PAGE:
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The Biology of Inner Bonding

By Phyllis Stein
February 11, 2010

An experiment done with rats provides powerful insight into how Inner Bonding might be affecting our brains.

An experiment was done with rats.  In this experiment, one group of rats was chronically stressed for 4 weeks and the other group had normal lives (the control group).   

These rats were first trained to press a food bar to get a reward.  First they got a food pellet every time they pressed it, but after a couple of days, the reward was made more random so that they would only get a reward on average after about 20 tries.  Both the stressed and the non-stressed rats learned the task equally well and tried equally often to get the reward.  Then the investigators tested whether being full had any effect on how hard the rats tried to get the reward.  Among the non-stressed rats, being full resulted in their pushing the level much less often than when they were hungry, but the stressed rats pushed the lever just as much whether they were hungry or full. 

In another group of rats, a different task was chosen.  Rats were trained to press the left lever or pellets and the right level for sucrose, except that once a day the left lever work and the other time it was the right.  Both groups quickly figured out which level to press.  Again, after a couple of days, the reward was made more random and both groups of rats learned this task equally well.  But then the rules were changed and either the reward was delivered whether the rat pressed the lever or not, or else the reward was delivered but had no relationship to the lever presses.  The control rats caught on to this change, but the stressed rats just kept pressing both levers the same way as before.  In other words, once they had formed their habitual way of responding, the chronically stressed rats lost their ability to make good decisions based on the changing results of their decisions.

I think this sounds a lot like the actions of our wounded selves, doesn't it?  The chronic stress of our childhoods created automatic programs, habits of thinking that no longer serve us in our present lives.  But wait, there is more.

When the brains of the stressed rats were examined, the part of the brain associated with executive decision making and goal-directed behavior had shriveled and the part of the brain that is associated with habit formation had blossomed.   So this would be the biological equivalent of the programmed wounded self having more say over our actions than our adult self.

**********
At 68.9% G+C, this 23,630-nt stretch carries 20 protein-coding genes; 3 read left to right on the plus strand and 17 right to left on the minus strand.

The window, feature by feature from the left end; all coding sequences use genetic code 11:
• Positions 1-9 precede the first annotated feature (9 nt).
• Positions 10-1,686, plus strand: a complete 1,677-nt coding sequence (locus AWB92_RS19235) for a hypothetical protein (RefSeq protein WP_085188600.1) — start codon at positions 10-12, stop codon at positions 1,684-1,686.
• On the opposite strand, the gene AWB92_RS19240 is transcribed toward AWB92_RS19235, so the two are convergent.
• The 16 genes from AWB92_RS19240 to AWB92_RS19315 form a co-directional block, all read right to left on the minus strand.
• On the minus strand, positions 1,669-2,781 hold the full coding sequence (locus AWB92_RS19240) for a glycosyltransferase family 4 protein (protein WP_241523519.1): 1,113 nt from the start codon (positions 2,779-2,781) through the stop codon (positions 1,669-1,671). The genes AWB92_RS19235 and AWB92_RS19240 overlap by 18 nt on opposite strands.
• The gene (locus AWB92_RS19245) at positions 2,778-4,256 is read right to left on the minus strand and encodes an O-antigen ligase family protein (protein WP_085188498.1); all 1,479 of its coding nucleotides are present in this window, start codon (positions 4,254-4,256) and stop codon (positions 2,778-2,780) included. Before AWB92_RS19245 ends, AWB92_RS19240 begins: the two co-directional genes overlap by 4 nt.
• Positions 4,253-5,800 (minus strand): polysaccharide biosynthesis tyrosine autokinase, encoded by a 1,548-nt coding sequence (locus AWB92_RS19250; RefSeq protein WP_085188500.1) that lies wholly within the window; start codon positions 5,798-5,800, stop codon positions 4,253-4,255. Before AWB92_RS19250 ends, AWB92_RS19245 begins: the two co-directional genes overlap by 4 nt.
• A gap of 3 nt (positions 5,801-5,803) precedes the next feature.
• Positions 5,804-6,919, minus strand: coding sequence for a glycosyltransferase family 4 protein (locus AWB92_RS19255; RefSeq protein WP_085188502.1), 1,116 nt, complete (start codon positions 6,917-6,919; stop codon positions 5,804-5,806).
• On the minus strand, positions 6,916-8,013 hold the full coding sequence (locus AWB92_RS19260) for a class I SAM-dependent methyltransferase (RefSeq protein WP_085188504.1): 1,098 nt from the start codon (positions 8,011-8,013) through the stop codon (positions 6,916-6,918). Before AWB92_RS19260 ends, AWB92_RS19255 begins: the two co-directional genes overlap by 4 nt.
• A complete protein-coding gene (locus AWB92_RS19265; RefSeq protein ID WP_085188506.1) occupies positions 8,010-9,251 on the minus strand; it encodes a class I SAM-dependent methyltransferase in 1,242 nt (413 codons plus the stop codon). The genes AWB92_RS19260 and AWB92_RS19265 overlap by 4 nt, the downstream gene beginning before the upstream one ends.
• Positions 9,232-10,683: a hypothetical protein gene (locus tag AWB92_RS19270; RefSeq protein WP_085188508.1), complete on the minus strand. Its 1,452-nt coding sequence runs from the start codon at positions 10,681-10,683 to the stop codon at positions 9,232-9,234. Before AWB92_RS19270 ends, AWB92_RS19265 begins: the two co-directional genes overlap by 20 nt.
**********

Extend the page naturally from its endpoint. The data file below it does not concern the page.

But there was good news too.  These changes were actually reversible.  When the formerly stressed rats were put in a supportive environment for 4 weeks, they looked just like the control rats and the changes in their brains were reversed. 

So I think this explains a lot.  As we develop our spiritually connected loving adult, that is the equivalent of putting our stressed brains into a more supportive environment.  And then our brains do change.  Our brains are not fixed, they are plastic.  As we spend more time in a nurturing inner environment, we become less and less controlled by our old programmed behaviors and more and more able to make good decisions based on the truth rather than our programmed beliefs.  I think this also explains why Inner Bonding is a process, not an instantaneous cure.  It just takes awhile for our brains to reorganize themselves, to prune out the overgrown wounded part and to re-grow the healthy part.

I think this also points to the critical important of taking care of ourselves on the outside too and not simply ignoring the stressors in our lives.  Living on a diet of scary news stories and being around stressful environments actually does change our brains.  I think it also helps explain why in our current political environment people are getting less and less able to discern the truth and also why more fear, no matter how well intentioned, cannot be part of the solution.  It suggests that only positive energy and caring can heal our inner kids and have any chance of healing the planet. 


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